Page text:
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You pointed out that the growth pace in the mainland economy is coming down over the next couple of years. So should we expect loan losses to return to normal levels over the next couple of years alongside this slower growth?

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Kjerstin R. Braathen, DNB ASA - Group Chief Executive [18]

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Were you asking growth rates or losses?

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Thomas Svendsen, Nordea Markets, Research Division - Director of Financials [19]

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When do you think we will return to normal loan loss ratios for bank?

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Kjerstin R. Braathen, DNB ASA - Group Chief Executive [20]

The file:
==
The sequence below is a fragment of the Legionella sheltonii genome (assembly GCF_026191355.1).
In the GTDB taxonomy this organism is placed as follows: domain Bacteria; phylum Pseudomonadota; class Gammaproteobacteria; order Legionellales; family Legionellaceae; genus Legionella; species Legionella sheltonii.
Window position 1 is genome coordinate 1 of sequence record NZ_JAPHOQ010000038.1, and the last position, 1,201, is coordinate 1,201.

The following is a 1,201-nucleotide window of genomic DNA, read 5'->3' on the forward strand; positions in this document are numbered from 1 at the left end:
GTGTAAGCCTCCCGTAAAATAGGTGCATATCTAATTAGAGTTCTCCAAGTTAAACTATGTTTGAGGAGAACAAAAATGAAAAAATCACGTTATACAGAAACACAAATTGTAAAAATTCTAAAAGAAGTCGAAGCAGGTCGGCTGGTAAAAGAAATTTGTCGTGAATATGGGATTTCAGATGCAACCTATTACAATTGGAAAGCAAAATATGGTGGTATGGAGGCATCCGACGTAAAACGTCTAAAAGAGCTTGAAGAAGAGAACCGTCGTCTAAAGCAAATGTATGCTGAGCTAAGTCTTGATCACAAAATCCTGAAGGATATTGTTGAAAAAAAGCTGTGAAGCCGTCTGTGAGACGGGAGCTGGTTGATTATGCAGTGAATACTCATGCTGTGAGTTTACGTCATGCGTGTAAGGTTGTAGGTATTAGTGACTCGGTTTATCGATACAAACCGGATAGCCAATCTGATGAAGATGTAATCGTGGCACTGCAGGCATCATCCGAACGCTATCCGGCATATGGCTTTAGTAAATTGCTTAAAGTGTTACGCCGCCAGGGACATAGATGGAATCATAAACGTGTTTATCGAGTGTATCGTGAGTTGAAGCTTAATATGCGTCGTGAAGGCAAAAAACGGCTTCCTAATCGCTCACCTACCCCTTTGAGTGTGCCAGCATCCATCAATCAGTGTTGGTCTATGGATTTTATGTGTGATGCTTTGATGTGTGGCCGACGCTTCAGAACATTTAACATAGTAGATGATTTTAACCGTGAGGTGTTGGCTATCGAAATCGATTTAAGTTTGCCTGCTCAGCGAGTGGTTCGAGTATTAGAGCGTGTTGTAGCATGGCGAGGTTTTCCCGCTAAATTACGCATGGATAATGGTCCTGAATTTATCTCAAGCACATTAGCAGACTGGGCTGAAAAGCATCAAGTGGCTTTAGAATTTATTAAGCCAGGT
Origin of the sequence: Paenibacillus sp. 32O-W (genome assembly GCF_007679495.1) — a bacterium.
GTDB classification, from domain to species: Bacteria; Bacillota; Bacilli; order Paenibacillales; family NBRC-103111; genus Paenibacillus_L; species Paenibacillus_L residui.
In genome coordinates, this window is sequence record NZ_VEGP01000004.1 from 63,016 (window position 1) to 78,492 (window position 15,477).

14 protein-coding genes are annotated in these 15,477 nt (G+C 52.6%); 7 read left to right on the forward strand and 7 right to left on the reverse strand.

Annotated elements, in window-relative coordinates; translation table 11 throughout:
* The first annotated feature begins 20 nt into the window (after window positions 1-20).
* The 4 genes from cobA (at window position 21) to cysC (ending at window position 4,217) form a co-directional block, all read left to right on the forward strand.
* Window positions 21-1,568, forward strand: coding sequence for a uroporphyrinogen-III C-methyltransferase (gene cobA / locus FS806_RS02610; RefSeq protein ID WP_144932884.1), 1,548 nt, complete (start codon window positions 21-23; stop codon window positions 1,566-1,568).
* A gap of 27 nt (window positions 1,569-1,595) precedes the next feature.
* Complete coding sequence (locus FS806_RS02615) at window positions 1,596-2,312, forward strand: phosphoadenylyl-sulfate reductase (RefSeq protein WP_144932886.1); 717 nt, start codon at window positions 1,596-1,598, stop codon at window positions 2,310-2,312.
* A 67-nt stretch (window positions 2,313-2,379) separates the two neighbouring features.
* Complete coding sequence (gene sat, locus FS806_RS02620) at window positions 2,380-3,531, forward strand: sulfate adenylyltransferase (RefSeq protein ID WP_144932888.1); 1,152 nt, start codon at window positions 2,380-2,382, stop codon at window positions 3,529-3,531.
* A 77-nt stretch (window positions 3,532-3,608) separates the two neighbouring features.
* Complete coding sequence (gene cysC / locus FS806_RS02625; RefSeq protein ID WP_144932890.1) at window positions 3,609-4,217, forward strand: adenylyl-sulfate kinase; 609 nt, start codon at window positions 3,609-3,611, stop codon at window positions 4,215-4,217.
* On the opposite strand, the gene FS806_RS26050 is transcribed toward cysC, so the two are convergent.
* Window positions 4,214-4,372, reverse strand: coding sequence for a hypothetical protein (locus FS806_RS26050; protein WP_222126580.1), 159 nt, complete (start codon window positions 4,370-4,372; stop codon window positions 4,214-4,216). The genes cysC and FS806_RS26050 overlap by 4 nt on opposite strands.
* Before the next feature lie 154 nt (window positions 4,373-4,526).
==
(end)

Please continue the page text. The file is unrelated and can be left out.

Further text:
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I think looking at the macro economy, yes, there is the leveling off when it comes to investment growth across businesses, even so we are looking at growth in investments and the growth in the economy above trend. So I think it's important to point out that what we are talking about, even though slightly coming off, it's still a very, very strong position for the Norwegian macro economy. So we see a resilience when we take in the factors of uncertainty outside of Norway. We continue to see a very robust portfolio quality. And as you've seen, a decrease also in the high-risk exposure.

We do not guide specifically on loan losses. Looking at the portfolio quality is a natural item to come back to on our Capital Markets Day. But the portfolio is very solid, more than 94% stage 1. But as we always say, it can be company-specific situation. But in terms of trends, I mean, it's all positive and very robust.